Objective: To determine the screen-positive prevalence of anxiety disorders and depression among pediatric asthma patients in an inner-city asthma clinic and to investigate the association between probable diagnoses of anxiety disorders and depression and medical service use among inner-city pediatric asthma patients.
Method: In this pilot study, a consecutive sample of pediatric asthma patients aged 5-11 in the waiting room of an inner-city asthma clinic was screened for mental disorders using the DISC Predictive Scales (DPS), which produces probable DSM-IV diagnoses. In addition, data on health service use for asthma were collected. Statistical analyses were performed to examine the relationship between probable anxiety disorders and depression and health service use for asthma among pediatric asthma patients.
Results: Approximately one in four (25.7%) pediatric asthma patients in an inner-city asthma clinic met criteria for a probable diagnosis of current anxiety disorders or depression (past 4-week prevalence). Specifically, childhood separation anxiety disorder was common among 8.1%, panic among 14.9%, generalized anxiety disorder among 4.1%, agoraphobia among 5.4%, and 2.7% had depression. Having more than one anxiety disorder or depression diagnosis was associated with higher levels of inpatient and outpatient medical services, compared with patients who were negative on screening for anxiety or depressive disorders, although differences failed to reach statistical significance.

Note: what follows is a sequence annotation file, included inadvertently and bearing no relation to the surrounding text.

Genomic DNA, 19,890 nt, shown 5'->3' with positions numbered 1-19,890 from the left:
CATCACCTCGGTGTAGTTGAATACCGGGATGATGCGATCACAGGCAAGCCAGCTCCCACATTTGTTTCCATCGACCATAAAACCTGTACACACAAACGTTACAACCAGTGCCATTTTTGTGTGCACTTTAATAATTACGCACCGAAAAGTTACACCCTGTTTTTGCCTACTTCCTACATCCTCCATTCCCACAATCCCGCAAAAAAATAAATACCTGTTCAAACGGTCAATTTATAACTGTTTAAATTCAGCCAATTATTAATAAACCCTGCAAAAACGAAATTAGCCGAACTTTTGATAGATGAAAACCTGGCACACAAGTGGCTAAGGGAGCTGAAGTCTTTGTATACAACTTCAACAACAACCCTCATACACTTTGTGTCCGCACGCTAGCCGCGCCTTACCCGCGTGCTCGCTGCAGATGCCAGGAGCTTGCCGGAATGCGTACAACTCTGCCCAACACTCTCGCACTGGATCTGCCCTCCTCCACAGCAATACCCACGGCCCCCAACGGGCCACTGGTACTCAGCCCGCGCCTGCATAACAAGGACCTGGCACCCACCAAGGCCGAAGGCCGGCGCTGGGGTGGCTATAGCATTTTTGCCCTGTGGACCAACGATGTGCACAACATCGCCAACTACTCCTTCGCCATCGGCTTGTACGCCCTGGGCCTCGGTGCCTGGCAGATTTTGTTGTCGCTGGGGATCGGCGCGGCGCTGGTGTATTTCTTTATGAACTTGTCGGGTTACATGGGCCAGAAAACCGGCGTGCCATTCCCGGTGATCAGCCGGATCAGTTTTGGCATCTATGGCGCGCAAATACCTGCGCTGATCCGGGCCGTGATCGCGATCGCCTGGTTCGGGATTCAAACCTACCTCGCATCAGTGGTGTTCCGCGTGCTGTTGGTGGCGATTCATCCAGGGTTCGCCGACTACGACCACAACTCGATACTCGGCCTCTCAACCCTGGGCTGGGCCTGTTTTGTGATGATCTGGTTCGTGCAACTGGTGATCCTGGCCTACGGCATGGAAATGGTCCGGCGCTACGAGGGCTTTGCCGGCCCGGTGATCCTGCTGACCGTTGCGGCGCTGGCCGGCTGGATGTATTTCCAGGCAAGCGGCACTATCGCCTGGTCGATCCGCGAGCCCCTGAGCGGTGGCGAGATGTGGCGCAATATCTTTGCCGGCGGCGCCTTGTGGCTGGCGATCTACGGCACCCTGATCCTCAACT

Conclusions: These findings are the first to provide preliminary evidence suggesting that mental health problems are common among pediatric asthma patients in an inner-city clinic. The results also suggest that mental health problems in pediatric asthma patients may be associated with elevated levels of medical service use for asthma. Replication of this pilot study is needed with a larger sample, more precise diagnostic methodology, and a comparison group with chronic medical illness.